Appropriateness and Effectiveness of Spanking: A Study of Child Misbehavior and Child-Adult Relationship

Tara Poncelet, Anna Lukes


This study discusses contemporary societal perceptions of spanking as a form of child discipline. Children have keen sense of mischievousness and often misbehave to simply express their emotions. Two types of misbehavior, aggressive and passive, are defined respectively as hitting or kicking versus disobeying or talking back to an adult. In either case, adults should subdue the misbehavior; however, the perceptions of what is an appropriate and what is an effective form of discipline can be influenced by the child-adult relationship, either child-parent or child- babysitter. The 218 participants, ages 18-70 from the Midwest, read a short paragraph describing one of four scenarios and rated the appropriateness and effectiveness of spanking using five-point Likert scales. There were two statements presented for each dependent variable. A 2 (child-parent versus child-babysitter relationship) x 2 (aggressive versus passive misbehavior on the part of the child) between-subjects design was implemented. Data was analyzed using two-way analysis of variance. Results indicated a significant main effect for appropriateness; spanking is more appropriate for a parent to perform rather than a babysitter. There was no main effect for appropriateness and type of misbehavior. Results also indicated no significant main effect for effectiveness; spanking is not effective when used in either type of relationship or for either type of misbehavior. There was no interaction between relationship and misbehavior on any of the dependent variables. Although spanking is perceived as an inappropriate and an ineffective form of child discipline in society, there is a clear difference in who performs the spanking. In sum, this study focuses on a contemporary issue regarding parenting, family matters, and disciplining styles. This research is valuable for potential future parents to become more aware of the changing views of child discipline, as it is necessary to determine the most appropriate and most effective disciplinary actions in order to produce positive effects on both children and adults.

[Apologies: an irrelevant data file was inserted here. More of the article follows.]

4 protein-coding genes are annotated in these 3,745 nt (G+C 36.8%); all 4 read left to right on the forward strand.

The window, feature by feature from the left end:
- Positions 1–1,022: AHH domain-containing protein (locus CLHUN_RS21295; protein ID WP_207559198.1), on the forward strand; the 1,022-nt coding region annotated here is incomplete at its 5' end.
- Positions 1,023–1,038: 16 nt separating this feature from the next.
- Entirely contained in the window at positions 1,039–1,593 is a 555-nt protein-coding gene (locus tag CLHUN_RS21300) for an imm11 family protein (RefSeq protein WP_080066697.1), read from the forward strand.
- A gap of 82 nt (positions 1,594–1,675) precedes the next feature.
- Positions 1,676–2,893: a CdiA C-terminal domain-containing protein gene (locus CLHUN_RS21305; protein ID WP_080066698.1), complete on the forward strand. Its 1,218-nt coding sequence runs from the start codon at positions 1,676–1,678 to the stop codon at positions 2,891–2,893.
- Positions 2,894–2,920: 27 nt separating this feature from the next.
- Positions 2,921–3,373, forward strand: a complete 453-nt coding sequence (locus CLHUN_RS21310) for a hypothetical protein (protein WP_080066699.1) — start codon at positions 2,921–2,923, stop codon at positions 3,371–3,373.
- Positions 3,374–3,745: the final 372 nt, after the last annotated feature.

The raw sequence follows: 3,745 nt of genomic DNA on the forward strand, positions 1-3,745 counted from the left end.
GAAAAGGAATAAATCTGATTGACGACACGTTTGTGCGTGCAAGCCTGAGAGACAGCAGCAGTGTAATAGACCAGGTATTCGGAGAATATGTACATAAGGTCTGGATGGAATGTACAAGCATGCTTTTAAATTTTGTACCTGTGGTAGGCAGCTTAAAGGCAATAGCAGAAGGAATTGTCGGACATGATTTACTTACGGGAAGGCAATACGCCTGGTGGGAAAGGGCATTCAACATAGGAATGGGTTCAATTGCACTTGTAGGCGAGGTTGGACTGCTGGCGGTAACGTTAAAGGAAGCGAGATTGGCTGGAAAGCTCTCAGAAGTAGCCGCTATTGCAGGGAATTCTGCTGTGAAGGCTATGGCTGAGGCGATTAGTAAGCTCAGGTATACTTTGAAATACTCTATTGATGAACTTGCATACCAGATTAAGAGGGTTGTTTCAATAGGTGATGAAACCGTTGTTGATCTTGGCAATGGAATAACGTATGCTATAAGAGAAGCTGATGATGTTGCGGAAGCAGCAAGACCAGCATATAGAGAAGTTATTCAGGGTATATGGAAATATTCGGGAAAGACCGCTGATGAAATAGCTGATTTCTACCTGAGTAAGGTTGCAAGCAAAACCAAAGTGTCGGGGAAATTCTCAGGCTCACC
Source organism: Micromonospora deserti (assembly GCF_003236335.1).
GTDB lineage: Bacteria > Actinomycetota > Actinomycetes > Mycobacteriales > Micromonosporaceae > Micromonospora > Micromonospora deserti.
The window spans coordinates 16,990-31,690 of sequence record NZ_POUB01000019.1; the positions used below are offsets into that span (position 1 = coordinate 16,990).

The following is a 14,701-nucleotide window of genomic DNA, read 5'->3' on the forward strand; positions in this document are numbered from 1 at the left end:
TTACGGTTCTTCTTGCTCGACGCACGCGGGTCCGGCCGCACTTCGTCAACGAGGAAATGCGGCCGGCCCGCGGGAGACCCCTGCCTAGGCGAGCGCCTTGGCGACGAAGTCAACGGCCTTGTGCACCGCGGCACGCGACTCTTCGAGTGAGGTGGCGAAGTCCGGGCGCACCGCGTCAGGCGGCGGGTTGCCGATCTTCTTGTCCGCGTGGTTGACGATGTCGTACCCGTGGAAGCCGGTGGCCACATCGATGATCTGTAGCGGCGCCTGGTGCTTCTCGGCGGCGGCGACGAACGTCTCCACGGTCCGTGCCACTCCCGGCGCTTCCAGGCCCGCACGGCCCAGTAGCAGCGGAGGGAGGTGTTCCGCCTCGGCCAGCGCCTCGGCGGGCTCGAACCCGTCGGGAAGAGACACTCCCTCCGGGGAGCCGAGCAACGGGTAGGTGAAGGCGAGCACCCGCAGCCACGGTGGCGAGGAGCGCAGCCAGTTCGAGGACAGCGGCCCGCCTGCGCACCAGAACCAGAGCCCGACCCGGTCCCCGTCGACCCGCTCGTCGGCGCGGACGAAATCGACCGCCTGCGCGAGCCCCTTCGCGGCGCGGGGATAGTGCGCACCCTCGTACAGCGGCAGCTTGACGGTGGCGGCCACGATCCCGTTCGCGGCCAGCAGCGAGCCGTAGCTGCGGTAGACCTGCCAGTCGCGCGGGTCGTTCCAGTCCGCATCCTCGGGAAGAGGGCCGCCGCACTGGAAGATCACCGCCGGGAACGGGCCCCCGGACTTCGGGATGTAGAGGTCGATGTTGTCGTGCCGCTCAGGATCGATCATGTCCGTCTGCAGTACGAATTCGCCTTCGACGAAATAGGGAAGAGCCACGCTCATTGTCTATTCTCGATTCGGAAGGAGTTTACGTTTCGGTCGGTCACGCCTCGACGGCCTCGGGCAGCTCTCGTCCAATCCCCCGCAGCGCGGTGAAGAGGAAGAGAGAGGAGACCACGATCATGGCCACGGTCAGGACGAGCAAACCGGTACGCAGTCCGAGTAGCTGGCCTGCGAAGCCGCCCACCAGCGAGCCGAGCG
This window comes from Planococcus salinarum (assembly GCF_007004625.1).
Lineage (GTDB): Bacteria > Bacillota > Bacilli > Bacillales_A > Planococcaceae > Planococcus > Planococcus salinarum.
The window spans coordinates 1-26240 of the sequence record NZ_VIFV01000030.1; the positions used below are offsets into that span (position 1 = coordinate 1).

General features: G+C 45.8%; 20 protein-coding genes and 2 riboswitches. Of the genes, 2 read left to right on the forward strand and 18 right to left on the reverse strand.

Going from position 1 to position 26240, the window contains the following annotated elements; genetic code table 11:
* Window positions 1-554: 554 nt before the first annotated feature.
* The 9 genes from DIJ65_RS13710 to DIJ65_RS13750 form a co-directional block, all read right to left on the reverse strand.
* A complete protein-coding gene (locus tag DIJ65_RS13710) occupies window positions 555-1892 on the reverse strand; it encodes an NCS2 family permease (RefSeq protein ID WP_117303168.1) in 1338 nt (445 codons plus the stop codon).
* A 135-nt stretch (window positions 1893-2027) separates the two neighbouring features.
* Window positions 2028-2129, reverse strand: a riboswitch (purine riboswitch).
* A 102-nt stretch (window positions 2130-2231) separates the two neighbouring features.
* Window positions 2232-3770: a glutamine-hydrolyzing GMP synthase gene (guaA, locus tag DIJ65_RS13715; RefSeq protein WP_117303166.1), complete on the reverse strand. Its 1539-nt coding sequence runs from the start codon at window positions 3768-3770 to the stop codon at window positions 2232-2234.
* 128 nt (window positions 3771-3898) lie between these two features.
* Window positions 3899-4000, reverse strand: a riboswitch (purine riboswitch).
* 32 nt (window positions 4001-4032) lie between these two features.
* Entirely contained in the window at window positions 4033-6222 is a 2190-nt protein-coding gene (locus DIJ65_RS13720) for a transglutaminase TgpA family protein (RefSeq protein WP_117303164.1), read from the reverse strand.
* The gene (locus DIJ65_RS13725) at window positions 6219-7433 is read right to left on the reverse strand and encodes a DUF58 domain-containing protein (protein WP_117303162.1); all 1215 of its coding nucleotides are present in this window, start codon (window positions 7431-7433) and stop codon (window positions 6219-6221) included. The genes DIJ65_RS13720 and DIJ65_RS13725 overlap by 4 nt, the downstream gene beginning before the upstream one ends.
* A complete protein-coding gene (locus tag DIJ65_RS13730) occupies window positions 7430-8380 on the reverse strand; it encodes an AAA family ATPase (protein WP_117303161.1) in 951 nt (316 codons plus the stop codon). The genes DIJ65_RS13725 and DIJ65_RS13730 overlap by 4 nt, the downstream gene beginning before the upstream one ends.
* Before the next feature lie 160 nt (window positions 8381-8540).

Spanking; Child Discipline; Misbehavior

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